There’s so much content in the world right now. We can’t escape it. It’s on television, in advertisements, and flooding our social feeds. But in between digesting all of its excitement, we get a unique taste of art, and the amazing creatives who go above and beyond to put it out into the world. Last week I got an overdue dose while talking to power couple Chris and K.D. Chalk. The married couple are both actors and filmmakers who recently collaborated to create the suspense-filled thriller, Our Deadly Vows.
Filmed in Mount Kisco and Brooklyn, New York, Our Deadly Vows tells the story of four couples celebrating the one-year wedding anniversary of their close friends, Chance and Grace (Chris Chalk, K.D. Chalk). The intimate gathering quickly turns into a firestorm of tumultuous relationships and ultimately, murder. As guests begin to meet their untimely ends one by one, survivors must navigate a game of escape, kill or be killed as they try to uncover who or what knows their secrets — and wants them dead.
This is the first film the pair have released together (serving as what they call their film school) under their production company Golden Concorde.
K.D. reflects on the unique experience saying, “I love it. It feels like I married one of my greatest collaborators. There’s always an opportunity for us to play and bounce ideas off each other. But we had to learn how to properly communicate with each other – which we did way before filming together.”
The couple both grew up in North Carolina with a slew of similarities. When they met, they were dating other people and built a genuine friendship that would grow into what it is today. However, they admit that had they met earlier, they may have passed each other by.
“Though we come from the same place, we’re very different. We are similar but not the same. We both just respect each other’s points of views a lot. I don’t think I can do what she does and I know she can’t do what I do,” Chris says with a chuckle.
Chris is known for his powerful performances in projects like When They See Us, HBO’s Perry Mason, and his theatrical performances alongside Viola Davis and Denzel Washington in Fences. K.D. also carries a list of notable credits in projects like Days of Our Lives, The Second City Presents: the Last Show on Earth and a host of producing credits. Still, it’s clear their work on Our Deadly Vows felt uniquely special.
“We started it because my wife wasn’t working and that didn't make sense to me. So we were like, let’s make our own movie,” Chris continues. “It was fully surrounded by love and all of its leadership are people we adore.”
When asked how they hope people feel when watching the movie K.D. said, “I want people to feel seen, evaluate their relationships, evaluate how they’re choosing love for themselves and how they’re loving others. Lastly, I want them to laugh and have fun, because there’s some really funny moments.”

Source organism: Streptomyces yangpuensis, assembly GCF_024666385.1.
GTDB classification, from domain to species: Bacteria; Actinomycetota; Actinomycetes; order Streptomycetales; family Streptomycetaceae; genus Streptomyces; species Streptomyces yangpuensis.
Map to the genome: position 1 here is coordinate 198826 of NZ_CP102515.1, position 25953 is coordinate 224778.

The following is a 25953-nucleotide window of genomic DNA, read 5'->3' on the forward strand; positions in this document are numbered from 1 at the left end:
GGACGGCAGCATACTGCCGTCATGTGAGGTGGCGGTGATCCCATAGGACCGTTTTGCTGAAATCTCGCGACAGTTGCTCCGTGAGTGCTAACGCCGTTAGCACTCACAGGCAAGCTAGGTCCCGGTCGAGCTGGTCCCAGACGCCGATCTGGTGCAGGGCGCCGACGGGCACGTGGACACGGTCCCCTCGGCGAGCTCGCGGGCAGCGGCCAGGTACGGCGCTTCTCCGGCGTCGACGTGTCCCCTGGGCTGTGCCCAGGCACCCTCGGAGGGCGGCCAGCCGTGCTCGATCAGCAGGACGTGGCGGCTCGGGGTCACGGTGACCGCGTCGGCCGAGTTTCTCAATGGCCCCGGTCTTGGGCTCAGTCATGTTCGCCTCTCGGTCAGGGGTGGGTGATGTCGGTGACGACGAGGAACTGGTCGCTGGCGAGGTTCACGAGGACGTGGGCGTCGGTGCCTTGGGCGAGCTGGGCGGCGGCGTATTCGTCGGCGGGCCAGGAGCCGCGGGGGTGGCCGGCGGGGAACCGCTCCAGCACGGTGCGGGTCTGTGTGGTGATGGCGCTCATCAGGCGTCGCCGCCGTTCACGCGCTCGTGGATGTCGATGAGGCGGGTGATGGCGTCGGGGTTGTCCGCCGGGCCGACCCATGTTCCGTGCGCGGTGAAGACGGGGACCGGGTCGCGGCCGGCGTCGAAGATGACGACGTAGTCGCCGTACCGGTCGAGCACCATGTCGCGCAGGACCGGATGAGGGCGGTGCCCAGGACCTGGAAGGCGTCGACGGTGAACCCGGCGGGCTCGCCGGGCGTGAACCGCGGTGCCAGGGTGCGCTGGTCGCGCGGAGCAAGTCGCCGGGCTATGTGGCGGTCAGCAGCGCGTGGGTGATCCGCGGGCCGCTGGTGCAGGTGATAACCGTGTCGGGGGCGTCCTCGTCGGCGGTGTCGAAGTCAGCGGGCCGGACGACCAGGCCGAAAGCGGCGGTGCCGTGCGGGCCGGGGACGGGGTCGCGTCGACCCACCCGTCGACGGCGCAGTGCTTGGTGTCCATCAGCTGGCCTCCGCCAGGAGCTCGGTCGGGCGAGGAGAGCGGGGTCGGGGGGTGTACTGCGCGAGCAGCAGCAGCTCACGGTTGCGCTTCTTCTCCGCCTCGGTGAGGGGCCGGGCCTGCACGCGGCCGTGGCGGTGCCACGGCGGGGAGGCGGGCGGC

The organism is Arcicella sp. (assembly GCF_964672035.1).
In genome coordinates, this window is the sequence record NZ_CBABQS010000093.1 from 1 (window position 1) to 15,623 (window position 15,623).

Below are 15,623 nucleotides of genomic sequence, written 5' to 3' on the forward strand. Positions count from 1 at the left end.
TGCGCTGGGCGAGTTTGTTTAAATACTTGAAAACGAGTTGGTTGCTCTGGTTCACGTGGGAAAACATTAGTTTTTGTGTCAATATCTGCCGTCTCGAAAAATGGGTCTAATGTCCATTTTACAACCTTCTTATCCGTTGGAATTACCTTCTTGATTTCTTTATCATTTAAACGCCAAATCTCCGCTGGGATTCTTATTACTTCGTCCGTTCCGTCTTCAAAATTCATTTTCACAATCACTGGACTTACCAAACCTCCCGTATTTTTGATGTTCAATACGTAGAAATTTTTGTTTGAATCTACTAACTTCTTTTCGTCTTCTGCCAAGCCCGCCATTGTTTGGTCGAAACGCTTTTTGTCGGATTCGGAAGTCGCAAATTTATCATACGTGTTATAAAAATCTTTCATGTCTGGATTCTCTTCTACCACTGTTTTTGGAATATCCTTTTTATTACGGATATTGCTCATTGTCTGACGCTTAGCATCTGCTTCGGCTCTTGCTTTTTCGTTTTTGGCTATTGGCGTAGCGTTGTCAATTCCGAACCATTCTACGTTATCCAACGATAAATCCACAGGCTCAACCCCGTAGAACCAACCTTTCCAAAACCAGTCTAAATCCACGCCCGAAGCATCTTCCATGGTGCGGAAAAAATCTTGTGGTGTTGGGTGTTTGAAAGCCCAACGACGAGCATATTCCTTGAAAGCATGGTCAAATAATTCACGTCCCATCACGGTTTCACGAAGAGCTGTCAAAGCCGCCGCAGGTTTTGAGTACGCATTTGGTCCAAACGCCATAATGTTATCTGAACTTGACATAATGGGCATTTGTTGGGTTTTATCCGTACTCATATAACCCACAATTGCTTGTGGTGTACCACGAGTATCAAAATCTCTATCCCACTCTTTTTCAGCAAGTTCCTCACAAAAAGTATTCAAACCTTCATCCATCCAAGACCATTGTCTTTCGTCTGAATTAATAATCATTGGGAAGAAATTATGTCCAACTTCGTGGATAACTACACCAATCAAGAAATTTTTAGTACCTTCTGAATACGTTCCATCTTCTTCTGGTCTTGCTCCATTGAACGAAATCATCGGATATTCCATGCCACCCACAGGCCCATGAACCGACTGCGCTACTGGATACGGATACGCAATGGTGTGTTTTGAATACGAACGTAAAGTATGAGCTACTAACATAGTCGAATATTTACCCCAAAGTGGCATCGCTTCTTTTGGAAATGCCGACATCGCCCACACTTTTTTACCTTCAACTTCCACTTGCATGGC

Through Golden Concorde they strive to connect with Black youth and put people of color and queer people in lead positions. While horror has a certain appeal to them, they plan to tap into other genres and creative outlets.
“We just want to share the important conversations we have at home publicly with the communities we love. So we’re not just being led by white capitalism,” says Chris confidently.
With that bold statement we began to delve into the Hollywood strikes, where they made their opinion very clear.
“Everyone should be aware of industry. If the richest people in the world can say I’m going to wait until you can’t breathe to give you oxygen, that’s bullshit. That’s not acting, directing, or writing, that’s rich people against poor people. People act like there’s not this massive divide of wealth, kindness, and generosity.”
The couple goes on to share how that can spread to medicine, education, and more if a resolve doesn’t happen soon. However, the duo uses art to combat those systems.
“Our Deadly Vows is for Black women. It’s for us to stand in our power and evaluate life and who is being the vampire in it. I want us to think, how can I avoid people-pleasing and stand up for myself. I didn’t always see those images growing up, so it’s a love letter to girls like me who grow into the powerful women that we are.”
Looking ahead, K.D. is excited about her upcoming short Survived By, hitting the festival circuit next year, a story she created when her father passed away and she moved back into her childhood home. And Chris is looking forward to his upcoming role where he’ll play the incomparable James Baldwin in Ryan Murphy’s Feud and a few other projects once the strike ends.
But the best way to support them right now, is to turn on Our Deadly Vows, currently on multiple streaming services. It will also be a STARZ original in November.